I agree that the form appears quite traditional (at least on the exterior) in this rendering save for the bizarre blanket cover thrown over the whole thing. If you removed that, what remains appears reasonably acceptable.

  3. Jordan Zarembo Avatar
    Jordan Zarembo

    Actually, the canopy is quite innovative. The architects have planned for sun-heated water to drain off the canopy into cisterns. In turn the cisterns will heat the church. There are also plans to install solar cells in the canopy.

    France is a secular country (laïcité). It severed its religious ties to Rome during the Third Republic, about than a century ago. So long as the zoning is secured and the necessary capital is raised for this project, I cannot see why any Parisian, let alone the Cardinal Archbishop of Paris, would have even a comment about the project. A laic state is designed not just to separate the secular and religious spheres, but also protect worship and its places from governmental interference. The mayor of Paris might find the canopy unappealing, but he cannot direct the affairs of the parish-cultural center.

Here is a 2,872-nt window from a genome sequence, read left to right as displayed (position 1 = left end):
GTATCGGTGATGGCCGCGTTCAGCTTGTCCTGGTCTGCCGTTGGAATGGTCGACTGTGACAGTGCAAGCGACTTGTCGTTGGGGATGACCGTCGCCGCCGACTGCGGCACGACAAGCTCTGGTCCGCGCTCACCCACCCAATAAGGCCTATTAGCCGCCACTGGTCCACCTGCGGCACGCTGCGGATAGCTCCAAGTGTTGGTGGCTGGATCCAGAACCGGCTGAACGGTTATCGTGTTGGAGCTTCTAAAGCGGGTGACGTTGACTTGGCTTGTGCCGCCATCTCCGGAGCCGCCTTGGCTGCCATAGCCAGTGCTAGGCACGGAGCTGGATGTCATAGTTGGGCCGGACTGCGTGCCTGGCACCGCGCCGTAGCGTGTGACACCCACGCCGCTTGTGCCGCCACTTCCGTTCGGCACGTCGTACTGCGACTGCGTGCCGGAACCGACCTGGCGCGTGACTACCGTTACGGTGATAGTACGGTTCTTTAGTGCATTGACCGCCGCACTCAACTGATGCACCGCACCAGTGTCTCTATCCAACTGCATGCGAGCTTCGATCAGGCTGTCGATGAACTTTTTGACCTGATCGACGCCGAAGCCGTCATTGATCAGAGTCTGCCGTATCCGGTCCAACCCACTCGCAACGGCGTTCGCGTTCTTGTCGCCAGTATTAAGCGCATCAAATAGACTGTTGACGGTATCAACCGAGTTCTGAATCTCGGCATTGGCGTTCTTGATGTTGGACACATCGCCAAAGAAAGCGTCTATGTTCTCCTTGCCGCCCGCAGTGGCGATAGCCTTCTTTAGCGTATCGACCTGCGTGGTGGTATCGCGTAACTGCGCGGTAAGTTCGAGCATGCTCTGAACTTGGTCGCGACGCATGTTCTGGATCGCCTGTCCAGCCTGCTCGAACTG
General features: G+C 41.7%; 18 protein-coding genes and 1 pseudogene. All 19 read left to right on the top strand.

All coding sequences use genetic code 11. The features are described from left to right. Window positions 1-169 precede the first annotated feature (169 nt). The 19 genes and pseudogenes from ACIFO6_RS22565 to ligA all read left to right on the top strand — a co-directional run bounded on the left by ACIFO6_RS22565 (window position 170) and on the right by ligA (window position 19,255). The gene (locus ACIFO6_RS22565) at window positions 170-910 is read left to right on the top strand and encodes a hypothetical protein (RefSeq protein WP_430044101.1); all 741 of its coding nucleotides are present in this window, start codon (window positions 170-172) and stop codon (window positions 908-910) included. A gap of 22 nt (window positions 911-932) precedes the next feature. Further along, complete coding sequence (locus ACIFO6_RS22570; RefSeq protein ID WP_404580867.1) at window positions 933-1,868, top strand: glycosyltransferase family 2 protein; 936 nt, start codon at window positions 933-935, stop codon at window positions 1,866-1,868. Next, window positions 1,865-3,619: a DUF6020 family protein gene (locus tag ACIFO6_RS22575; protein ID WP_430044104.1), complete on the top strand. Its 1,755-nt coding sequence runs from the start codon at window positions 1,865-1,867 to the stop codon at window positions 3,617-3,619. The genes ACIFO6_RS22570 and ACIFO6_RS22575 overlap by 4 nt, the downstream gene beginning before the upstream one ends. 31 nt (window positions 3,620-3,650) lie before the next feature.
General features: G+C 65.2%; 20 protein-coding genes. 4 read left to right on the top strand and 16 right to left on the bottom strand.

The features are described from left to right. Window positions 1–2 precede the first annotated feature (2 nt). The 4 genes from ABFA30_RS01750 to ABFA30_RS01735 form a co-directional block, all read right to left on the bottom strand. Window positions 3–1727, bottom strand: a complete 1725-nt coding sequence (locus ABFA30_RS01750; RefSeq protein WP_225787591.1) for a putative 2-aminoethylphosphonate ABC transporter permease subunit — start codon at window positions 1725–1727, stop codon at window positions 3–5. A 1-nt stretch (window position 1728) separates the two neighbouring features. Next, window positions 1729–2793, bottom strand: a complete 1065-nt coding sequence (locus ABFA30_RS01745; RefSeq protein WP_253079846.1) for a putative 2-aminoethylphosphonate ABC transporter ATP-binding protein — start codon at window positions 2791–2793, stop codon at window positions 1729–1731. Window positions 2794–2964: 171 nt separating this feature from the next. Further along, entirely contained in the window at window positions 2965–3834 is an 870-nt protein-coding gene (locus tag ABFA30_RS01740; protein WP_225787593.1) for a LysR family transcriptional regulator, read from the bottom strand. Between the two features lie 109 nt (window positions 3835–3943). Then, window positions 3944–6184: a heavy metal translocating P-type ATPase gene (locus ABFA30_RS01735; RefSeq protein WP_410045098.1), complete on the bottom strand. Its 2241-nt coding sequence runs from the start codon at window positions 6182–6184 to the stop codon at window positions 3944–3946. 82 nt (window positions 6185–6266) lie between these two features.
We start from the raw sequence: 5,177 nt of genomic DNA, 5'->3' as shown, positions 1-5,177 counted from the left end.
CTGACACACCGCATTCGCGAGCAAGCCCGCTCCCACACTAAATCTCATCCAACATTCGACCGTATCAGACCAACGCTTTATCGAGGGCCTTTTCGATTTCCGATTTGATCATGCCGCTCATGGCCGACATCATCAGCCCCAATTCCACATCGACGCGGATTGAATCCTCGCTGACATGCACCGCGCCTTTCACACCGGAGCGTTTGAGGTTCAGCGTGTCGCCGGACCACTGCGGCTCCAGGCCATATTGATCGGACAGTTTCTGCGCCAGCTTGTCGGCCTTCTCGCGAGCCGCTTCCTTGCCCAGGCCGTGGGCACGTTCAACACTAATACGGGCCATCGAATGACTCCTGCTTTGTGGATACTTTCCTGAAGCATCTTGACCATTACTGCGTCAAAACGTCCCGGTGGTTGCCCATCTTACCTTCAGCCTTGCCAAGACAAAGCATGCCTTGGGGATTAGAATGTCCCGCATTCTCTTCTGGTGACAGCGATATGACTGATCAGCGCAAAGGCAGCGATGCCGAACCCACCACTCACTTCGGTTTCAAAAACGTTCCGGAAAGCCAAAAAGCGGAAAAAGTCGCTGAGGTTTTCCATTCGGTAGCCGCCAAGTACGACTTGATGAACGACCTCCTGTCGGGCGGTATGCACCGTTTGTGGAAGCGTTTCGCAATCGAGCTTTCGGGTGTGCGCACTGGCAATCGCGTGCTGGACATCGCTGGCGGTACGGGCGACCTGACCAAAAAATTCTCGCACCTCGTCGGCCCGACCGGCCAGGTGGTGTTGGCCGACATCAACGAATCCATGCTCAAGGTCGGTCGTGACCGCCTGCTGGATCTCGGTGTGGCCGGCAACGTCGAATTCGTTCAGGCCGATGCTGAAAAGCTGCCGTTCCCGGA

I am quite aware of the entangled relationship between Vladimir Putin and the Moscow Patriarchate. I am also aware of the historical antagonisms between Rome and Moscow. Yet, I do not see why this conflict would be of immediate concern to any Catholic. In fact, this Catholic is quite eager to see this project to fruition, and would gladly take a tour when next in Paris.

    1. Richard Malcolm Avatar
      Richard Malcolm

      Actually, the canopy is quite innovative.

      But ugly as hell.

      I don’t think there is any moral objection to a municipality setting aesthetic or other norms for major construction in its bounds, especially in sensitive areas.

      But that wasn’t really my point. My real concern is the treatment that gets meted out to Catholics and Protestants in Russia.

      1. Jordan Zarembo Avatar